Social Question

BeccaBoo's avatar

Is it illegal to return and use your maiden name after you divorce?

Asked by BeccaBoo (2715 points ) February 13th, 2012

Ok, I am in the UK and been divorced for 3yrs nearly.

Every document that I have, my passport, drivers licence, bank accounts etc are all back in my maiden name. Nobody asked for any ‘change of name’ documents just my divorce certificate.

Then last week my ex husbands solicitor’s wrote to me regarding the change of deed to the property we own. Since my ex is taking it on in his sole name and could i sign the appropriate paperwork.
I did this, in front of witnesses and had them sign it too.

However, because I signed it in my maiden name, and not the name they had on their paperwork (all addressed to my married name, and my ex knew I don’t use that name anymore and haven’t for a few years now) they are asking me to produce the paperwork to prove that my maiden name is changed.

Here is the thing, this is the same company that handled his side of the divorce and they will have copies of the decrees and court papers.

Am I in trouble for going back to my maiden name? Should I have done it by deed pole?

Am really worried as I have to produce these documents and I am worried I am breaking the law by being me?

Observing members: 0 Composing members: 0

17 Answers

Dutchess_III's avatar

No. You can change your last name to anything in the world you want to.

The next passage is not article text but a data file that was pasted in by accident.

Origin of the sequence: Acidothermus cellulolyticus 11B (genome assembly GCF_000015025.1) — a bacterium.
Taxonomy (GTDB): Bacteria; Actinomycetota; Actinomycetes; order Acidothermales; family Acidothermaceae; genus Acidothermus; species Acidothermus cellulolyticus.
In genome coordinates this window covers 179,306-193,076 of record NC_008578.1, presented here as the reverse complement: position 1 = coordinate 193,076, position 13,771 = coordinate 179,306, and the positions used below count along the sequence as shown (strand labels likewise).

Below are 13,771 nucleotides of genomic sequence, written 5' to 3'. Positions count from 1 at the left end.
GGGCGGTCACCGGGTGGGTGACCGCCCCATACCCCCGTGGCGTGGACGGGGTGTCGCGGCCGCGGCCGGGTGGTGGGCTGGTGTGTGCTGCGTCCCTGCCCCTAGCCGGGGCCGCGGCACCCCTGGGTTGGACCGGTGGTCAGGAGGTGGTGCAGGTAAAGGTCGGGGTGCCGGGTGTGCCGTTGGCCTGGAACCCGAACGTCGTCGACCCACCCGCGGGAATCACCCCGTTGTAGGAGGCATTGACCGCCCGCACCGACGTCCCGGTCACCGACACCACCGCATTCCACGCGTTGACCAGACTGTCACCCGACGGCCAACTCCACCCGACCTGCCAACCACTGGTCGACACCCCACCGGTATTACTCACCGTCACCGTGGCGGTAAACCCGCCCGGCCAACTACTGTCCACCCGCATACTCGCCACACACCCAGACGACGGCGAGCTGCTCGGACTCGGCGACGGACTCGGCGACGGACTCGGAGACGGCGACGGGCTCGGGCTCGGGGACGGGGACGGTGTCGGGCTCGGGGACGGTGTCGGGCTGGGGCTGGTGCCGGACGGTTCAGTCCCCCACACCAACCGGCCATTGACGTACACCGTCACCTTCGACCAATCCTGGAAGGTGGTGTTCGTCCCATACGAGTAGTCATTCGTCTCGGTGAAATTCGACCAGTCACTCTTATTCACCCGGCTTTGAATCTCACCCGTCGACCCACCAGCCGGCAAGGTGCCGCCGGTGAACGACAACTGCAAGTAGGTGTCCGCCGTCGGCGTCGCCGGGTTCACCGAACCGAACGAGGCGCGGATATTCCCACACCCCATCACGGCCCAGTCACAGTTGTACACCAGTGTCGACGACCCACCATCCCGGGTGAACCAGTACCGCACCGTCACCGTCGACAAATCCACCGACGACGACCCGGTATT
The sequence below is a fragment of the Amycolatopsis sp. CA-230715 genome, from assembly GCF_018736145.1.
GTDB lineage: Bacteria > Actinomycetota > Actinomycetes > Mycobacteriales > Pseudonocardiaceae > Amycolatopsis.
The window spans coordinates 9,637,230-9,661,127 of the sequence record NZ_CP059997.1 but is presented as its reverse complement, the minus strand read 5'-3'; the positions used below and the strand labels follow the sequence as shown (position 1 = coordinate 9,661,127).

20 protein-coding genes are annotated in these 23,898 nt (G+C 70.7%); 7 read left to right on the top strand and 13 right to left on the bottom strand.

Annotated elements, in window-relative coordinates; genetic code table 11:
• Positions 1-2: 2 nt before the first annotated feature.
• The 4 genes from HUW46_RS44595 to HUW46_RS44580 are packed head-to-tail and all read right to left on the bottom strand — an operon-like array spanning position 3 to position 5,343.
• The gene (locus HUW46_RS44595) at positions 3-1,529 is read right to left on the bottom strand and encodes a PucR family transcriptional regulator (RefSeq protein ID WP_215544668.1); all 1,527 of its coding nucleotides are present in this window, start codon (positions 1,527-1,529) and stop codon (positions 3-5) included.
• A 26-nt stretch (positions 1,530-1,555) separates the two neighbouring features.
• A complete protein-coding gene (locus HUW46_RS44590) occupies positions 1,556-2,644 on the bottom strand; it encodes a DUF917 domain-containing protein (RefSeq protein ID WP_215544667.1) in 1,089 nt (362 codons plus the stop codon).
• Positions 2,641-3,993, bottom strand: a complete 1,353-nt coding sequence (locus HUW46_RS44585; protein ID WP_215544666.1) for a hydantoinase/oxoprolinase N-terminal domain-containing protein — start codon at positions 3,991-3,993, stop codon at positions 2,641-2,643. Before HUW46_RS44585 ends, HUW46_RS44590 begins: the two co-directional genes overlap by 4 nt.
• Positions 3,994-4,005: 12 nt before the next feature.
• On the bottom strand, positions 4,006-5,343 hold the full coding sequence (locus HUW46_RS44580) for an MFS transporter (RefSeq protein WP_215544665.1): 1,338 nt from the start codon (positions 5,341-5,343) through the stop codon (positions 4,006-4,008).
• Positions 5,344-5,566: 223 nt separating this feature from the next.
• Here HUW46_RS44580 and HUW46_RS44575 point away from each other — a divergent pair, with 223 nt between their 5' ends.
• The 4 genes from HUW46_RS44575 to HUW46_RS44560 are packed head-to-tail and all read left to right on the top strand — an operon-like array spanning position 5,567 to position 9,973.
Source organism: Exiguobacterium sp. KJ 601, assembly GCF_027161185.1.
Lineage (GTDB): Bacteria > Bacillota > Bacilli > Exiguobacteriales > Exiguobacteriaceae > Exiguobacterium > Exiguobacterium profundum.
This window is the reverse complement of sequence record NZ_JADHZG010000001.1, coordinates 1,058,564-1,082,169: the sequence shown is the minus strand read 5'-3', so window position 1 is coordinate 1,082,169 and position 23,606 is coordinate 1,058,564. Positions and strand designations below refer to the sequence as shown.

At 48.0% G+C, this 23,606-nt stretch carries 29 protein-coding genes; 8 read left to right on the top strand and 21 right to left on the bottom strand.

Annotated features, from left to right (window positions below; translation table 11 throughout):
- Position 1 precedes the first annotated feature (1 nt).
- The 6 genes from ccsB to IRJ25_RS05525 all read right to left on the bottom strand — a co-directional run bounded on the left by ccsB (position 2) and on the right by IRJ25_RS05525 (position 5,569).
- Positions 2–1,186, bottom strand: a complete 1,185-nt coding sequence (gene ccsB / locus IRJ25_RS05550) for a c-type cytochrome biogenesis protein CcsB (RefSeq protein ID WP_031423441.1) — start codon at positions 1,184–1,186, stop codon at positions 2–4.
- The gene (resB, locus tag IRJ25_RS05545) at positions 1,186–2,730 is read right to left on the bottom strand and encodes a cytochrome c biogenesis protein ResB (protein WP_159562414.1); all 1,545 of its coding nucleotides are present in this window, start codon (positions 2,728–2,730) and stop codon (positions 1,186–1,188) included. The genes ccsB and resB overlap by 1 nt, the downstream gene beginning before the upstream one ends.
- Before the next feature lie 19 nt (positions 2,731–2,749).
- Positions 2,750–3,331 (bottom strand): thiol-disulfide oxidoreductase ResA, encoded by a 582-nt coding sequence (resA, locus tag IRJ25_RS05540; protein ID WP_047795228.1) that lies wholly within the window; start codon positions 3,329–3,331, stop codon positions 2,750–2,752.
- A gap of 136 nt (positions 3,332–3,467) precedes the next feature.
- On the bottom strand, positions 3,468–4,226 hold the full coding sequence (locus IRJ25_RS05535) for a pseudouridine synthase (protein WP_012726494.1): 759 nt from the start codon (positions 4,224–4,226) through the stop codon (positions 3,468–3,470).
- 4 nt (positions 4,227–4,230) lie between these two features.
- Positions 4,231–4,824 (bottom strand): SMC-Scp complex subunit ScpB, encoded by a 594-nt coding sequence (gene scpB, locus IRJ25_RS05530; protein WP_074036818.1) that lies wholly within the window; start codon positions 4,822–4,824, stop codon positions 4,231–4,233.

YoBob's avatar

Don’t know about the UK, but in the US it’s pretty common.

My sister, for example, was quite excited about going back to her maiden name after divorcing that moron of a first husband of hers.

WestRiverrat's avatar

You may have to jump through a number of legal hoops, but it should be possible to change your name back. A divorce attorney should be able to help you with the name change.

BeccaBoo's avatar

I was really happy going back to my maiden name, until this bombshell!!

Aethelflaed's avatar

Try here, at the Deed Poll website. I think you’re fine.

janbb's avatar

In NJ apparently it is asked as part of the divorce proceedings. You will have to look at the laws in the UK.

downtide's avatar

You can change it back to whatever you like but some organisations require a deed poll. Which you can print off online and do for free, although you might want to pay a small fee to get a solicitor to notarise it. Whether you do or not, is not against the law – all that is legally required to change your name is that you simply use it, but some organisations such as banks and in particular the passport office, won’t accept a change of name without a deed poll.

(I am in the UK too and I changed my name legally back to my pre-married name 2 years ago, though for different reasons.).

JLeslie's avatar

Don’t worry, even if you did not follow perfect procedure, you did not intend to deceive anyone, the law understands this. Just do whatever you need to do to make it all legal now. Don’t freak out. Your maiden and married name are both your names, they are AKA’s.

Blackberry's avatar

Of course not. People change their names without divorce.

marinelife's avatar